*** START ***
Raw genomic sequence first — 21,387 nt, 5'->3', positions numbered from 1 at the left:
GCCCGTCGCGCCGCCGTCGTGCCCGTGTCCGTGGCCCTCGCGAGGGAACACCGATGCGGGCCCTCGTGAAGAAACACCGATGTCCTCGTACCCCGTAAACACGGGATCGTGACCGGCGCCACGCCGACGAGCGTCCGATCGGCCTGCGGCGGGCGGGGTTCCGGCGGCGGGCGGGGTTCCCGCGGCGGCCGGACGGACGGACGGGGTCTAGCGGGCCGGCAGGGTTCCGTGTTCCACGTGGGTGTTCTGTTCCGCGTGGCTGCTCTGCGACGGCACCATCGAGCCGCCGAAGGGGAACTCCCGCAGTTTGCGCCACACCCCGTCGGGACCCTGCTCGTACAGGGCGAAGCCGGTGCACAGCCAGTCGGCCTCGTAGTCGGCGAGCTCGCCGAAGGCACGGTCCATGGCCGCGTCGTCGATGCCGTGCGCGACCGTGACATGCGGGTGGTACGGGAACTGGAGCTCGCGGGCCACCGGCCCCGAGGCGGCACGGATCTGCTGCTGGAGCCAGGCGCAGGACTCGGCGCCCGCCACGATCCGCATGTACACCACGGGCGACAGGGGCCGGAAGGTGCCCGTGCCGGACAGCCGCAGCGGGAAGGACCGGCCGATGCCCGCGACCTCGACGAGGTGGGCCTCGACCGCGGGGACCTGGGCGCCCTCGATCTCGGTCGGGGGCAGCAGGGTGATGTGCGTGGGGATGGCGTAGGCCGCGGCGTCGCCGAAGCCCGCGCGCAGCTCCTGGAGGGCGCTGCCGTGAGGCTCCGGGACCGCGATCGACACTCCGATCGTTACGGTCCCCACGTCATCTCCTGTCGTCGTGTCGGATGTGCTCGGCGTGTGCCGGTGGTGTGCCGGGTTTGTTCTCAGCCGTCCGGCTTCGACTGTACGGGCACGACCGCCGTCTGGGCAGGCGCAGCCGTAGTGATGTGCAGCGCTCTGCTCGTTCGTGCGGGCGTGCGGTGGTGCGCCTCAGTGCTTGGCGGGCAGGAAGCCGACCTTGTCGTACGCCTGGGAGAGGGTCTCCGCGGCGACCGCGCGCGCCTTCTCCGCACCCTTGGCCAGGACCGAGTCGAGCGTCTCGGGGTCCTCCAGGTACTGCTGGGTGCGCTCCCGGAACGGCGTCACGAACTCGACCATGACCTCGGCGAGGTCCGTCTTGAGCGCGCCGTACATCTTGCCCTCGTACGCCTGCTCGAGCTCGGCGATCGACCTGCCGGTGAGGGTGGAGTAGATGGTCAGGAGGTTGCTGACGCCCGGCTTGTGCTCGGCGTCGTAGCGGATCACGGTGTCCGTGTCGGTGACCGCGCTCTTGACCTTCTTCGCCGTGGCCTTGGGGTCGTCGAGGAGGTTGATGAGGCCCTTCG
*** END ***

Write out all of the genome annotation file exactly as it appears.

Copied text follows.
Raw genomic sequence first — 21,387 nt, 5'->3', positions numbered from 1 at the left:
GCCCGTCGCGCCGCCGTCGTGCCCGTGTCCGTGGCCCTCGCGAGGGAACACCGATGCGGGCCCTCGTGAAGAAACACCGATGTCCTCGTACCCCGTAAACACGGGATCGTGACCGGCGCCACGCCGACGAGCGTCCGATCGGCCTGCGGCGGGCGGGGTTCCGGCGGCGGGCGGGGTTCCCGCGGCGGCCGGACGGACGGACGGGGTCTAGCGGGCCGGCAGGGTTCCGTGTTCCACGTGGGTGTTCTGTTCCGCGTGGCTGCTCTGCGACGGCACCATCGAGCCGCCGAAGGGGAACTCCCGCAGTTTGCGCCACACCCCGTCGGGACCCTGCTCGTACAGGGCGAAGCCGGTGCACAGCCAGTCGGCCTCGTAGTCGGCGAGCTCGCCGAAGGCACGGTCCATGGCCGCGTCGTCGATGCCGTGCGCGACCGTGACATGCGGGTGGTACGGGAACTGGAGCTCGCGGGCCACCGGCCCCGAGGCGGCACGGATCTGCTGCTGGAGCCAGGCGCAGGACTCGGCGCCCGCCACGATCCGCATGTACACCACGGGCGACAGGGGCCGGAAGGTGCCCGTGCCGGACAGCCGCAGCGGGAAGGACCGGCCGATGCCCGCGACCTCGACGAGGTGGGCCTCGACCGCGGGGACCTGGGCGCCCTCGATCTCGGTCGGGGGCAGCAGGGTGATGTGCGTGGGGATGGCGTAGGCCGCGGCGTCGCCGAAGCCCGCGCGCAGCTCCTGGAGGGCGCTGCCGTGAGGCTCCGGGACCGCGATCGACACTCCGATCGTTACGGTCCCCACGTCATCTCCTGTCGTCGTGTCGGATGTGCTCGGCGTGTGCCGGTGGTGTGCCGGGTTTGTTCTCAGCCGTCCGGCTTCGACTGTACGGGCACGACCGCCGTCTGGGCAGGCGCAGCCGTAGTGATGTGCAGCGCTCTGCTCGTTCGTGCGGGCGTGCGGTGGTGCGCCTCAGTGCTTGGCGGGCAGGAAGCCGACCTTGTCGTACGCCTGGGAGAGGGTCTCCGCGGCGACCGCGCGCGCCTTCTCCGCACCCTTGGCCAGGACCGAGTCGAGCGTCTCGGGGTCCTCCAGGTACTGCTGGGTGCGCTCCCGGAACGGCGTCACGAACTCGACCATGACCTCGGCGAGGTCCGTCTTGAGCGCGCCGTACATCTTGCCCTCGTACGCCTGCTCGAGCTCGGCGATCGACCTGCCGGTGAGGGTGGAGTAGATGGTCAGGAGGTTGCTGACGCCCGGCTTGTGCTCGGCGTCGTAGCGGATCACGGTGTCCGTGTCGGTGACCGCGCTCTTGACCTTCTTCGCCGTGGCCTTGGGGTCGTCGAGGAGGTTGATGAGGCCCTTCG